Fantasy Hockey Draft Tips: Veterans vs. Youth

The Chicago Blackhawks won their 3rd cup in 6 years to cap off an amazing 2015-16 NHL season full of memorable goals, saves and plays. Now its time to do it all over again.

Understanding how each player is valued by other people can be extremely helpful in accomplishing your ultimate goal. In particular, there are many examples throughout the league where a player’s perceived value is nowhere near the true value he brings to your fantasy roster.

The most obvious factor that skews a player’s worth is his age. Of course, NHLers tend to show improvement early in their careers until they reach their prime years before eventually declining as they get older. Unfortunately, many people over-commit to this logic and make shortsighted decisions that hurt their fantasy teams.

Typically, veterans are skipped over at the draft out of fear that their inevitable career declines will be rapid. However, in many instances the drop-off happens much more slowly, especially with proven stars. Instead of keeping things in perspective many poolies are willing to go with younger, less productive alternatives.

Frankly, younger players also experience ups and downs. Year 2 was not very friendly to Nathan MacKinnon, was it? How about Jeff Skinner seeing his point total cut nearly in half last year? Yet somehow the older age group gets pushed down year after year. Here are some examples of veterans who were drafted later than they should have been, according to the outcome of Yahoo drafts this year:

Name Age Avg. Draft Pos 2014-15 Rank (Pts)
Jarome Iginla 38 117 54
Daniel Sedin 35 65 8
Henrik Sedin 35 82 10
Joe Thornton 36 140 26
Radim Vrbata 34 123 35

It should be noted that the average draft position is for all league formats, not just those based on points. The drafts also include defencemen and goalies. Forward positions play a role as well – centre is a deep position so they tend to stay on the board longer than wingers. Still, these examples illustrate a real trend of prolific veterans slipping far down draft boards.

Based on their respective productivity last year and their overall track records, the five veterans in the graphic above are viable fantasy options this year. Even if they decline a bit they will still provide you with solid, reliable contributions. If you are feeling lucky, you can even wait an extra round when a player in his mid-30s or older is at the top of your board. This will help maximize the total value of your selections at your fantasy draft.

As it turns out, the opposite does not hold true in drafts for one-year leagues as younger players tend not to get picked too early. While there will be instances in all drafts where someone will roll the dice on a potential breakout player, for the most part proven production will be prioritized until there are signs of decline.

This is a great year to observe how poolies react to the superstar rookie hype in one-year leagues for Connor McDavid and Jack Eichel. In Yahoo leagues, McDavid’s average draft position is 34 while Eichel’s is 123. Clearly people are not reaching for these two. As with all unproven players, you shouldn’t be afraid to select them. Just make sure you don’t reach. In fact, in this instance you could argue both of these players are staying on the board longer than they should, especially Eichel.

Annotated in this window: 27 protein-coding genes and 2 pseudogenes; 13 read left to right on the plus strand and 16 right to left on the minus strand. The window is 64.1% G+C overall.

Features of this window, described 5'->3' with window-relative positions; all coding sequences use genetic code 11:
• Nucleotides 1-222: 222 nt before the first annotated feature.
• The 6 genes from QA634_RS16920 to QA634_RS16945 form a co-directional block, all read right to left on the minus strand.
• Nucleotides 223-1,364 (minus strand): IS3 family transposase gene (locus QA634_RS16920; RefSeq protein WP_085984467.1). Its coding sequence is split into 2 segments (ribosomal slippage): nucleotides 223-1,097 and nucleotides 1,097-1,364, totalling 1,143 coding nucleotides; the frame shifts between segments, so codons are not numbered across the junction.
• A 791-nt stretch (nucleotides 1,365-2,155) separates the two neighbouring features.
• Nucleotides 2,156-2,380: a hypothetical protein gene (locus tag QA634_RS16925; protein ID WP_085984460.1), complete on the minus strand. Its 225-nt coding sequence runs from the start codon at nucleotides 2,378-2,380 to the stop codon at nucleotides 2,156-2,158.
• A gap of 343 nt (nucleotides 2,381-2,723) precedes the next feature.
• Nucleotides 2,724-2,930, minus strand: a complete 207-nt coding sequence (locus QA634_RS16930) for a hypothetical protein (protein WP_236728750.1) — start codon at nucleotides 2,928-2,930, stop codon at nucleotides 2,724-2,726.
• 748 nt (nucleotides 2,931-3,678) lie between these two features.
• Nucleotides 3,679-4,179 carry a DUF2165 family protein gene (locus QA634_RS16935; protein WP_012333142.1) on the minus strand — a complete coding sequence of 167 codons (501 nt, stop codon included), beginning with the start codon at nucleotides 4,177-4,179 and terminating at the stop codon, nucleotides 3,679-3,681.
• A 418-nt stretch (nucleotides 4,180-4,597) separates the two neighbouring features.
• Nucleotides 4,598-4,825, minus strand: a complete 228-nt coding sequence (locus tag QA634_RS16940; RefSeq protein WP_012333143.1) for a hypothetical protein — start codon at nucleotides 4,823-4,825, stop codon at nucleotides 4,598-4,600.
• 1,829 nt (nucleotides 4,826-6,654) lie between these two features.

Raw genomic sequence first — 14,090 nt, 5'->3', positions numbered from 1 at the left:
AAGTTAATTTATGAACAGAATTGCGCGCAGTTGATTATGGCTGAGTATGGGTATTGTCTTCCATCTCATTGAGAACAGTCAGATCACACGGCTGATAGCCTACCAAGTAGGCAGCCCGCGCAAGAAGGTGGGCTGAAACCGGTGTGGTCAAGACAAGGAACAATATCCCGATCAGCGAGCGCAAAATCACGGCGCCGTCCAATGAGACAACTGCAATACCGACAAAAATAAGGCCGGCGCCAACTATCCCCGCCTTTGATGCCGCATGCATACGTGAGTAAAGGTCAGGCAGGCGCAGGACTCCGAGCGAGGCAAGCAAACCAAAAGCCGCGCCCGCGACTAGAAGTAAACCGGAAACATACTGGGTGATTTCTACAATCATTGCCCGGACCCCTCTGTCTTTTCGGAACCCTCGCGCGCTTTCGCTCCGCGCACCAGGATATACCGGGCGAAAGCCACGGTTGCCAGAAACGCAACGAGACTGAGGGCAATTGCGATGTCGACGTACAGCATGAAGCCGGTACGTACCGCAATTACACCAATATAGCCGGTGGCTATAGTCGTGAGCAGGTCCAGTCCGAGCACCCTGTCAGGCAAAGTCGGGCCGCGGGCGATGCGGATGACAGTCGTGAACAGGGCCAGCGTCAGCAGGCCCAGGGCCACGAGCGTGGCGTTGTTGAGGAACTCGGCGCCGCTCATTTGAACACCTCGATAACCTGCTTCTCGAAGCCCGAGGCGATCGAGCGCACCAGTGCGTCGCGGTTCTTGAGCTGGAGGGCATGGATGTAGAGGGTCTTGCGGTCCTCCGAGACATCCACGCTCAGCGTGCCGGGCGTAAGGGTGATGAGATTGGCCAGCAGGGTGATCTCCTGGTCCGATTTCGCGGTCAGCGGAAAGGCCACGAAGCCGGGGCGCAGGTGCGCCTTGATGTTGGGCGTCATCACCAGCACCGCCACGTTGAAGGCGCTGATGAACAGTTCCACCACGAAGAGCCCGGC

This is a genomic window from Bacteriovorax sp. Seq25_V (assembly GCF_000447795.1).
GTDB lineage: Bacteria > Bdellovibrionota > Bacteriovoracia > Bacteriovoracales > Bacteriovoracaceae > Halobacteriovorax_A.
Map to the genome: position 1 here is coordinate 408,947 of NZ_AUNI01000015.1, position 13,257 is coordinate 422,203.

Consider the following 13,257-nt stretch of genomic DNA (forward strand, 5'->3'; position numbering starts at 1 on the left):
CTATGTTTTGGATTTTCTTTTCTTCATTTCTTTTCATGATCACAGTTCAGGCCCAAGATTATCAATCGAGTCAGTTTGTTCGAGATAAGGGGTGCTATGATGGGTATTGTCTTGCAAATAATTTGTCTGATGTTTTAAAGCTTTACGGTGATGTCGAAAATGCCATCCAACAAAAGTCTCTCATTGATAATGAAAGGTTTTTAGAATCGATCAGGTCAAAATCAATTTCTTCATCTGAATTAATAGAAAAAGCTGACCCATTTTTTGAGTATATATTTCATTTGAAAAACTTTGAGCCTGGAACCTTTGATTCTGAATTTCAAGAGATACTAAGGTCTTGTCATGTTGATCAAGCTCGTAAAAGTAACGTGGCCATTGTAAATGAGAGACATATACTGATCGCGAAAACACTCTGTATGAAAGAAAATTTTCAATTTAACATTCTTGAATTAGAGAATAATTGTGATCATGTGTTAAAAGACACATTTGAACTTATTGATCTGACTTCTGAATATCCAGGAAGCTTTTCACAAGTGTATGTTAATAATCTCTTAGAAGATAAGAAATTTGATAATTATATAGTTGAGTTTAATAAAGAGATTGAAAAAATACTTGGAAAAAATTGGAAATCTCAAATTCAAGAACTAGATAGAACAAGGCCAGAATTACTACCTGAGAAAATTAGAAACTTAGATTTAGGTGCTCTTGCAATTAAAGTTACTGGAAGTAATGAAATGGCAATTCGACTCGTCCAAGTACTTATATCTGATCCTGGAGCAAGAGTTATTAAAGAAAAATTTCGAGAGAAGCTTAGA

Still, there will be young players with a lot of potential available late in your draft. Most of them are at risk of not playing in the NHL at all this year, but possess a lot of upside if they do stick in the big league and get on a roll. Sure, there will be more proven options available even with your late picks, but similar players will be available on the waiver wire all year. Why not gamble on some boom/bust guys?

Most leagues allow a fairly high amount of signings and drops throughout the year. If you end up being wrong you can quickly move on to another fringe player with upside. Worst case scenario is you pick up the same caliber of proven depth player that would have been available at the end of your draft anyway.

The age bias also extends to the trade market. Given that one-year leagues are about immediate production, your up-and-comer will not have any trade value unless he is having a productive year, or at least a good stretch of games. If you feel this player’s numbers are unsustainable it’s a good opportunity to take advantage of your opponent and sell high.

On the flip side, there will be opportunities to buy low on veterans who start the year off slow. It takes some guts to pull the trigger on these deals. But if the vet has a proven history you should be rewarded. Keep this in mind when Iginla is slow out of the gate like he is most years.

The key point to remember is the need to understand how your opponents feel about different players in your fantasy league. In one-year leagues your window to improve your team is limited so you will have to seize every opportunity to give yourself the best chance to win. Knowing about the age bias or even knowing when to draft goalies can go a long way.

Follow Eric on Twitter (@DH_EricDaoust) and be sure to check out his Eastern Edge column at DobberHockey which covers a variety of fantasy hockey topics in the Eastern Conference. And as the perfect supplement to your Sportsnet Fantasy Guide check out Dobber’s 10th annual Fantasy Guide here.

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